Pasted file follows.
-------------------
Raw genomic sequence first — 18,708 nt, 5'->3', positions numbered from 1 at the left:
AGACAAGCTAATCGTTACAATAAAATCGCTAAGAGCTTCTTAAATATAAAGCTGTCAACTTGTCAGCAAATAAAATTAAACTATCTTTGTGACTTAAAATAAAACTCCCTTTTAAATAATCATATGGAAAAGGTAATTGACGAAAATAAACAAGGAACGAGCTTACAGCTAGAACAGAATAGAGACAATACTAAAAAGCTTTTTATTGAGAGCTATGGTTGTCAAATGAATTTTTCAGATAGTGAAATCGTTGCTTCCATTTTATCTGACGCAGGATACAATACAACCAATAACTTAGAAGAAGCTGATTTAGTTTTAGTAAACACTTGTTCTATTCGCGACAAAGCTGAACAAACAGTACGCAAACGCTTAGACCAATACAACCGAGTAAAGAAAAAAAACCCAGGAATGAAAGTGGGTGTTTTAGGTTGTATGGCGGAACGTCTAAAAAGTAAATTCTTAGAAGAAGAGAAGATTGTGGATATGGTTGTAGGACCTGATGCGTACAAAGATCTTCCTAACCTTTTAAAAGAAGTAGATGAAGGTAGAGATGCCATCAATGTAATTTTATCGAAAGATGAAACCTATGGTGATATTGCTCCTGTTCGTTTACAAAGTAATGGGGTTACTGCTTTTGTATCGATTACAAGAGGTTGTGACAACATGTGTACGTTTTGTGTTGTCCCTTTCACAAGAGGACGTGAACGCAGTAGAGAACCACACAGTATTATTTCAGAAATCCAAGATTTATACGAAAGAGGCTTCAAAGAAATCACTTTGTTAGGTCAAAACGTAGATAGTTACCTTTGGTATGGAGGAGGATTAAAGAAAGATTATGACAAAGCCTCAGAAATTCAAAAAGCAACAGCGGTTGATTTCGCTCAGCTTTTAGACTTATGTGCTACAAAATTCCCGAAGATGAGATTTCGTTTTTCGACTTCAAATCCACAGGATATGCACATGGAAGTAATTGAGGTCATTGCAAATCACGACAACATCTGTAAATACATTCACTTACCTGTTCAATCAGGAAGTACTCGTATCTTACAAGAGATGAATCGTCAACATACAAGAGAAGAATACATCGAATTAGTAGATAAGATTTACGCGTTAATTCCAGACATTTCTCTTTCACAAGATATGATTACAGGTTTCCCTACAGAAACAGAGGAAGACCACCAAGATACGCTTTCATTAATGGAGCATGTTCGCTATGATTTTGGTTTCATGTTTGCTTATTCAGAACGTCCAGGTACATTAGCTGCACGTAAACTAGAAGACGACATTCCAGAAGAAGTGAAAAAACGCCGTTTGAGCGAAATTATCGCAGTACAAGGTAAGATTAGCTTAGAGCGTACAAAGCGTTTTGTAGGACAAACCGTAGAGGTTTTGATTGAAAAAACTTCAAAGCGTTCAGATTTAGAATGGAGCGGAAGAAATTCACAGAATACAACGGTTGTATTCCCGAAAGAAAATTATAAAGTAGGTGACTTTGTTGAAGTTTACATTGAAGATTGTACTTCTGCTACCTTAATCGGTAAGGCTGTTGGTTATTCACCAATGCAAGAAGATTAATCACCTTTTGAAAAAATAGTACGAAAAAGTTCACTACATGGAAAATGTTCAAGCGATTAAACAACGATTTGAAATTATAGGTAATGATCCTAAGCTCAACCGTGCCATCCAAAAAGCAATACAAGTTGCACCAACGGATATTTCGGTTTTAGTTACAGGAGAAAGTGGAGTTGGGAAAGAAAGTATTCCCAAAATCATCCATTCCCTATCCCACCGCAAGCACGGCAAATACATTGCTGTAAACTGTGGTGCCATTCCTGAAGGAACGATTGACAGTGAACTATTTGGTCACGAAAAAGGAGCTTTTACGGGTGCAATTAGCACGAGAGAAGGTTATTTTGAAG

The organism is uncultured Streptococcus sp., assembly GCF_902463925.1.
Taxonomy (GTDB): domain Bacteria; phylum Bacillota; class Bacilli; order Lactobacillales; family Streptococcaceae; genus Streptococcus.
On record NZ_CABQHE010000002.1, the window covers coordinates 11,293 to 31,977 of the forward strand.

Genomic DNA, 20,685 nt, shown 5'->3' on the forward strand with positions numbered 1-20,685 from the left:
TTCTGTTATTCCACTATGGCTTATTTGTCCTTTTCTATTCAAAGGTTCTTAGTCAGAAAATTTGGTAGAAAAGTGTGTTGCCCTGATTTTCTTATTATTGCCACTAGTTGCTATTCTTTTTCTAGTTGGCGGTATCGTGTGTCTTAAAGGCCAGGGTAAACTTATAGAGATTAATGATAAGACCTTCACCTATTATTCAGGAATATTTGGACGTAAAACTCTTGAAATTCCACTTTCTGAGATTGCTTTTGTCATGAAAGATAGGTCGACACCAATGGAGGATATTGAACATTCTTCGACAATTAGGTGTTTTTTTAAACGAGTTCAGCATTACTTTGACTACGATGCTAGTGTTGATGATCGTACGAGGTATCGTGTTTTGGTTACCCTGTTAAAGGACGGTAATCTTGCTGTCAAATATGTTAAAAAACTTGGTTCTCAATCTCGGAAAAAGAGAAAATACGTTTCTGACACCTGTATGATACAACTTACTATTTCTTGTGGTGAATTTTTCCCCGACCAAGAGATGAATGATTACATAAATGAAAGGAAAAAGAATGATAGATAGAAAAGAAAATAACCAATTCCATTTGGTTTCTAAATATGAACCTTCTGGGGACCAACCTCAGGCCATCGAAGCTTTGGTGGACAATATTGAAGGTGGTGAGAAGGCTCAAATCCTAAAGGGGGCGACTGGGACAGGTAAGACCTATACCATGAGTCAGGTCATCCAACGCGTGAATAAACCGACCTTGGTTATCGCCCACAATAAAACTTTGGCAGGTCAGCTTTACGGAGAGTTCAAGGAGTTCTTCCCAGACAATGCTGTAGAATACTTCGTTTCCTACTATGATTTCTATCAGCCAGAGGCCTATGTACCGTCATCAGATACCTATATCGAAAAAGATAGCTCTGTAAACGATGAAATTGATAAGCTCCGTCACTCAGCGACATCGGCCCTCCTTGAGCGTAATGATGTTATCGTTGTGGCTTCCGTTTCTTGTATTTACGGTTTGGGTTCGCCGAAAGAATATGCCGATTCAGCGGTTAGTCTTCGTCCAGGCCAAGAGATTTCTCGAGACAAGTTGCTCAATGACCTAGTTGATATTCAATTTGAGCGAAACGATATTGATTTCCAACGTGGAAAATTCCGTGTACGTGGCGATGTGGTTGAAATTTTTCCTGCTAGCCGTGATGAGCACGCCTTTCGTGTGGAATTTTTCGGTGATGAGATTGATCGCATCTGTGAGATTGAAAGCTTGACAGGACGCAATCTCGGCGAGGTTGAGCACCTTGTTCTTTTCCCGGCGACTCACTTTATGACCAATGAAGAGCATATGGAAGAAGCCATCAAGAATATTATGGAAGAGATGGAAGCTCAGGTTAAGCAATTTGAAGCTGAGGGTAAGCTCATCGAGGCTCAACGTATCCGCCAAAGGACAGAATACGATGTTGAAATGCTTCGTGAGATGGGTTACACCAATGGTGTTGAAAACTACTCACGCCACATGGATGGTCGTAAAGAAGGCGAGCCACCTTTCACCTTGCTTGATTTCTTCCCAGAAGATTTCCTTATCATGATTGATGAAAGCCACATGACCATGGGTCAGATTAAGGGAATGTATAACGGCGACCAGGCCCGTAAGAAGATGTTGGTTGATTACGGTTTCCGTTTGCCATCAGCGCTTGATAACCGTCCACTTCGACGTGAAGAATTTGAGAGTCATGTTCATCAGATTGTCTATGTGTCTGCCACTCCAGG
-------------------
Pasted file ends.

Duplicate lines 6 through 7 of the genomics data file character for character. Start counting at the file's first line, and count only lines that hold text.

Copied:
Genomic DNA, 20,685 nt, shown 5'->3' on the forward strand with positions numbered 1-20,685 from the left:
TTCTGTTATTCCACTATGGCTTATTTGTCCTTTTCTATTCAAAGGTTCTTAGTCAGAAAATTTGGTAGAAAAGTGTGTTGCCCTGATTTTCTTATTATTGCCACTAGTTGCTATTCTTTTTCTAGTTGGCGGTATCGTGTGTCTTAAAGGCCAGGGTAAACTTATAGAGATTAATGATAAGACCTTCACCTATTATTCAGGAATATTTGGACGTAAAACTCTTGAAATTCCACTTTCTGAGATTGCTTTTGTCATGAAAGATAGGTCGACACCAATGGAGGATATTGAACATTCTTCGACAATTAGGTGTTTTTTTAAACGAGTTCAGCATTACTTTGACTACGATGCTAGTGTTGATGATCGTACGAGGTATCGTGTTTTGGTTACCCTGTTAAAGGACGGTAATCTTGCTGTCAAATATGTTAAAAAACTTGGTTCTCAATCTCGGAAAAAGAGAAAATACGTTTCTGACACCTGTATGATACAACTTACTATTTCTTGTGGTGAATTTTTCCCCGACCAAGAGATGAATGATTACATAAATGAAAGGAAAAAGAATGATAGATAGAAAAGAAAATAACCAATTCCATTTGGTTTCTAAATATGAACCTTCTGGGGACCAACCTCAGGCCATCGAAGCTTTGGTGGACAATATTGAAGGTGGTGAGAAGGCTCAAATCCTAAAGGGGGCGACTGGGACAGGTAAGACCTATACCATGAGTCAGGTCATCCAACGCGTGAATAAACCGACCTTGGTTATCGCCCACAATAAAACTTTGGCAGGTCAGCTTTACGGAGAGTTCAAGGAGTTCTTCCCAGACAATGCTGTAGAATACTTCGTTTCCTACTATGATTTCTATCAGCCAGAGGCCTATGTACCGTCATCAGATACCTATATCGAAAAAGATAGCTCTGTAAACGATGAAATTGATAAGCTCCGTCACTCAGCGACATCGGCCCTCCTTGAGCGTAATGATGTTATCGTTGTGGCTTCCGTTTCTTGTATTTACGGTTTGGGTTCGCCGAAAGAATATGCCGATTCAGCGGTTAGTCTTCGTCCAGGCCAAGAGATTTCTCGAGACAAGTTGCTCAATGACCTAGTTGATATTCAATTTGAGCGAAACGATATTGATTTCCAACGTGGAAAATTCCGTGTACGTGGCGATGTGGTTGAAATTTTTCCTGCTAGCCGTGATGAGCACGCCTTTCGTGTGGAATTTTTCGGTGATGAGATTGATCGCATCTGTGAGATTGAAAGCTTGACAGGACGCAATCTCGGCGAGGTTGAGCACCTTGTTCTTTTCCCGGCGACTCACTTTATGACCAATGAAGAGCATATGGAAGAAGCCATCAAGAATATTATGGAAGAGATGGAAGCTCAGGTTAAGCAATTTGAAGCTGAGGGTAAGCTCATCGAGGCTCAACGTATCCGCCAAAGGACAGAATACGATGTTGAAATGCTTCGTGAGATGGGTTACACCAATGGTGTTGAAAACTACTCACGCCACATGGATGGTCGTAAAGAAGGCGAGCCACCTTTCACCTTGCTTGATTTCTTCCCAGAAGATTTCCTTATCATGATTGATGAAAGCCACATGACCATGGGTCAGATTAAGGGAATGTATAACGGCGACCAGGCCCGTAAGAAGATGTTGGTTGATTACGGTTTCCGTTTGCCATCAGCGCTTGATAACCGTCCACTTCGACGTGAAGAATTTGAGAGTCATGTTCATCAGATTGTCTATGTGTCTGCCACTCCAGG